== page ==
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Jumbo Package: Saban dominates the draft. Again.

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Your latest Crimson Tide news and notes.

NCAA Football: SEC Championship-Alabama vs Florida Jason Getz-USA TODAY Sports

Happy Monday, everyone. It was a tough weekend on the diamond as both the baseball and softball teams dropped two of three. Oh, well. At least the football team had another great draft.

We’ll open with the best shade of the weekend, thrown by Freddie Kitchens.

This was obviously tongue-in-cheek, but anything that continues the perception of LSU as a Plan B to Alabama in the recruiting game is a wonderful thing. Way to go, Freddie.

Unsurprisingly, the Tide again had the most players selected.

The five players chosen Saturday join Irv Smith Jr. (No. 50, Minnesota Vikings), Damien Harris (No. 87, New England Patriots) from day two, along with first-round selections in Quinnen Williams (No. 3, New York Jets), Jonah Williams (No. 11, Cincinnati Bengals) and Josh Jacobs (No. 24, Oakland Raiders) to make up Alabama’s 2019 NFL Draft class.

Alabama’s five selections on Saturday gives the Crimson Tide the most for any school in the 2019 Draft. Alabama’s 87 draftees over the last 11 years is the most by any program in college football in that span. LSU is second with 75 followed by USC at 70.

That’s 12 more players than LSU for those scoring at home, and that gap has widened in the last couple of drafts.

Enough about LSU, though. Wonder how our rivals did?

Ouch. Auburn had six total selections, but only one in the top 100, and that one was 94th overall. As far as Tennessee goes, well...

That there is a quality meme, folks. Looking at conferences, of course the SEC led the way by a wide margin.

Six of the 28 ACC players were from Clemson, leaving 22 total for the 13 other teams in that league. Yeah, Dabo has a cakewalk.

Unfortunately for those who decided not to heed it, Saban’s advice was sound.

Three rounds had passed and 102 players filled the draft board by the end of Day 2. But safety Deionte Thompson, linebacker Mack Wilson and cornerback Saivion Smith were nowhere to be found among the list of selections.

Once again they were excluded from the party just like they were back in January when the three former Crimson Tide defenders were conspicuously absent at that draft declaration news conference hosted by Saban.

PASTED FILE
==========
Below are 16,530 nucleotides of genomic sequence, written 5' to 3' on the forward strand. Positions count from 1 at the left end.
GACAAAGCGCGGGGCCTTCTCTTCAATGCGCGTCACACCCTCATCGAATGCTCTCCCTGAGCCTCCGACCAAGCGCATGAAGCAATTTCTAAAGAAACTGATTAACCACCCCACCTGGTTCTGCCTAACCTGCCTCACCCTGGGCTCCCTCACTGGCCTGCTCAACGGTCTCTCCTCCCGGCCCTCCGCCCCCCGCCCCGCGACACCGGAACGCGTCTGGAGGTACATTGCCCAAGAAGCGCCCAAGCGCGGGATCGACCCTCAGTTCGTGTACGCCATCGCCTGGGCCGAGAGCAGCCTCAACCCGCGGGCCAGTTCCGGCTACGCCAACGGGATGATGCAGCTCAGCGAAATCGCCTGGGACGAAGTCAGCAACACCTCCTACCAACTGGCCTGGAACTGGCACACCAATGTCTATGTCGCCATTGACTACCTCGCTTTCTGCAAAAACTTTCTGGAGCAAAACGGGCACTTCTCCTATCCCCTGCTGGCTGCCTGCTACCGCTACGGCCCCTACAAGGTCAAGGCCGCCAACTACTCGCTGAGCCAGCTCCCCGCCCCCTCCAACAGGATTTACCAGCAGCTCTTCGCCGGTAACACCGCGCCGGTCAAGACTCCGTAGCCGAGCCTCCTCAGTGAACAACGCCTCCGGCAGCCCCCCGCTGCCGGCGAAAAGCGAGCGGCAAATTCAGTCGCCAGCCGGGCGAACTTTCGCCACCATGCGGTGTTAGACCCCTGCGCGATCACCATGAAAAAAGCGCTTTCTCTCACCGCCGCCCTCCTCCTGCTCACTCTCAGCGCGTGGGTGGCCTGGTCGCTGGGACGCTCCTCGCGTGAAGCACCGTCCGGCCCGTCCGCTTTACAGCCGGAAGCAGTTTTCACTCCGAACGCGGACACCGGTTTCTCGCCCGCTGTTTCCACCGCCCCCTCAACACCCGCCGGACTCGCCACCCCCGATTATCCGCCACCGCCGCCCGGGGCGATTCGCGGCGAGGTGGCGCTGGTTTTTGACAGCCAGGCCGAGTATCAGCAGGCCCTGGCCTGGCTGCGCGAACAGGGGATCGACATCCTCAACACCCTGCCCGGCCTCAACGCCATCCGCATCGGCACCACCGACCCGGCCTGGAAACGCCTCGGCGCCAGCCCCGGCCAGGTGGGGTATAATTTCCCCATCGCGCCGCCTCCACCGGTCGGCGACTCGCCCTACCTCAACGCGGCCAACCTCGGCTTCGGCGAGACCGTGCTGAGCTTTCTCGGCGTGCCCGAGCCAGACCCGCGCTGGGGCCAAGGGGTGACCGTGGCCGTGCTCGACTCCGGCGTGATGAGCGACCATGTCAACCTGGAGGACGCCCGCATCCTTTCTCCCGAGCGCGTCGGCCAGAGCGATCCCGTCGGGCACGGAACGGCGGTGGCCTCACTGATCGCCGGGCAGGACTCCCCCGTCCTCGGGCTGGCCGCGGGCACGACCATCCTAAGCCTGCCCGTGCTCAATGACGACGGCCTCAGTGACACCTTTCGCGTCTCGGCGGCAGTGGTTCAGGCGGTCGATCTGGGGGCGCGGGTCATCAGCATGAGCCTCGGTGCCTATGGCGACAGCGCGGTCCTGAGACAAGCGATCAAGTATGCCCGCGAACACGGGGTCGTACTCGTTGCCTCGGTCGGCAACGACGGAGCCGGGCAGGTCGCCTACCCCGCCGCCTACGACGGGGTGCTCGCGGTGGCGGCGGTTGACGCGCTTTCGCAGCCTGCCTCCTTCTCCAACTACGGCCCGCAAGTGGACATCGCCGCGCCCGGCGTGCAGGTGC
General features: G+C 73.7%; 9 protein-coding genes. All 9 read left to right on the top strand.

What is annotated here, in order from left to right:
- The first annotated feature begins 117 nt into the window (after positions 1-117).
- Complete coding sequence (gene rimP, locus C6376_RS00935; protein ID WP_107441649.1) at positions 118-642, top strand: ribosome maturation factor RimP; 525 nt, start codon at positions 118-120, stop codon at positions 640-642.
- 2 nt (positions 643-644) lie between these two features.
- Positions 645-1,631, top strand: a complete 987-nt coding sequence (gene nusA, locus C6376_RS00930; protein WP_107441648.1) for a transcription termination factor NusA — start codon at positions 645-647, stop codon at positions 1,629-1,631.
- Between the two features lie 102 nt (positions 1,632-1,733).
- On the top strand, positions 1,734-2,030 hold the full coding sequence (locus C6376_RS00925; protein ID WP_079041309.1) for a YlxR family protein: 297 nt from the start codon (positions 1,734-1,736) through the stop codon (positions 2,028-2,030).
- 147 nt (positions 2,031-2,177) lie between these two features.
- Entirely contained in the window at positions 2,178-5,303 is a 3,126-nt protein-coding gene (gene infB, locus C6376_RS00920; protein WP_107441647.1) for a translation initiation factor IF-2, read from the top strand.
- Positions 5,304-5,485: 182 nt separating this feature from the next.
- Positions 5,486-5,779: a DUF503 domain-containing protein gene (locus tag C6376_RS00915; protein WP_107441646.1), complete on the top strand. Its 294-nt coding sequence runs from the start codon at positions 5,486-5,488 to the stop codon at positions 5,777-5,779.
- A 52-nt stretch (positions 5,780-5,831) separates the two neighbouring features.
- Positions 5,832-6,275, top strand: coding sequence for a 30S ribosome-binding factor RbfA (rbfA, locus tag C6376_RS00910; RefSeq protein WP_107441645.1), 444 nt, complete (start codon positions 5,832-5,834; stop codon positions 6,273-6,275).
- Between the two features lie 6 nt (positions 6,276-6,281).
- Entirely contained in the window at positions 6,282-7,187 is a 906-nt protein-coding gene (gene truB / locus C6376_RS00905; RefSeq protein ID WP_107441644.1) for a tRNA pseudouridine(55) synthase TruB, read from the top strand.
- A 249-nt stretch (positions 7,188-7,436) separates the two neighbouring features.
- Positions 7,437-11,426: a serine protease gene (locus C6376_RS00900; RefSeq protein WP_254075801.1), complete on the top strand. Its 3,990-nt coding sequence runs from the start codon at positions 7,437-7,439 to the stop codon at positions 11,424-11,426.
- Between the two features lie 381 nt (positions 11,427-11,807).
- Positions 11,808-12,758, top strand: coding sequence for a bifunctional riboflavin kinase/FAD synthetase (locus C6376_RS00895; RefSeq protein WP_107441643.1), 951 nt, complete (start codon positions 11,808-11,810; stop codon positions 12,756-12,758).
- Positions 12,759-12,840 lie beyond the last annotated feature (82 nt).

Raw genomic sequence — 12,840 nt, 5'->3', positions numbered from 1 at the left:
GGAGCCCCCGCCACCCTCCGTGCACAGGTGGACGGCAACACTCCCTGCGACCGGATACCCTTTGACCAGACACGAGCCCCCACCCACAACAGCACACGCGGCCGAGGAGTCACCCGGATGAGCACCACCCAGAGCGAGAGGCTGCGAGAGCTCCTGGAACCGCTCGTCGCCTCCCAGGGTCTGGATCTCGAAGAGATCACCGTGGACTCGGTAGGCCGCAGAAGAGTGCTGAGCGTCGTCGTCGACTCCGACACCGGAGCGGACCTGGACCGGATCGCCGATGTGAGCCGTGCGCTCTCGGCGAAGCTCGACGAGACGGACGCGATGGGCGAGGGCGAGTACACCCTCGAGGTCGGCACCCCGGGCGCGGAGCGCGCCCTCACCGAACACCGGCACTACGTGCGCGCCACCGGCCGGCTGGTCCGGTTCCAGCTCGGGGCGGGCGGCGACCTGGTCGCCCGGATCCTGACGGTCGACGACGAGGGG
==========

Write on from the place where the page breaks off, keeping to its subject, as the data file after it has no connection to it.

It was not by coincidence.

Saban will usually only celebrate the players he gives his blessing to go pro, and it was clear Wilson, Thompson and Smith didn’t receive that endorsement.

It was assumed that Thompson and Wilson had made the correct decisions when they weren’t at the presser. No need to pile on here, but hopefully current players paid attention and will listen to the right people.

File this away under “things we’d rather not think about.”

Adding those players up, you get 12 members of the 2019 Crimson Tide who could legitimately be selected in the first round next year. Obviously, not all of those players will hear their names called, and a couple of the underclassmen could surprisingly choose to return for another season at the Capstone, but that’s a lot of talent vying for first round consideration.

That 12 number is especially gumpy where the first round is concerned, but a half dozen is highly possible, and there is a very good chance that Alabama ties or breaks its own record with 12 total choices in last year’s draft.

One that won’t yet be eligible is Josh Jobe, but he impressed big time in the spring.

“Just how confident he’s getting now and how physical is,” Smith said of what he noticed from Jobe this spring. “His confidence level is way up there now. He’s going to be real good. He makes me be more physical. It’s something that helps me and helps him too.”

Alabama linebacker Anfernee Jennings added that Jobe had a “helluva spring.”

Jobe certainly looked the part. That man has put in some work with Cochran and looks primed for a big year.

Last, Antonio Langham was finally voted into the Alabama Sports Hall of Fame.

As a 20-year old, celebrating Alabama’s 1992 national championship win in New Orleans, Langham, a Junior, took $400 from an agent, putting his signature on a cocktail napkin as a “contract.” By today’s standards, that offense would hardly raise an eyebrow — a $400 donation to a charity, perhaps a one-game suspension and the matter would be over. Perhaps it might have been little worse at the time, had the NCAA officials in charge felt that Alabama had handled things correctly.

As it was, that small transgression was the first stone in an avalanche that ended up with Alabama on probation, Langham ineligible, a 1993 season vacated and the beginning of NCAA problems that lasted a decade.

Cecil is correct. With today’s toothless NCAA, Langham’s transgression would have warranted a slap on the wrist. Congratulations to a guy who would otherwise have been an icon in Alabama lore as the Tide returned to glory in ‘92.

That’s about it for today. Have a great week.

Roll Tide.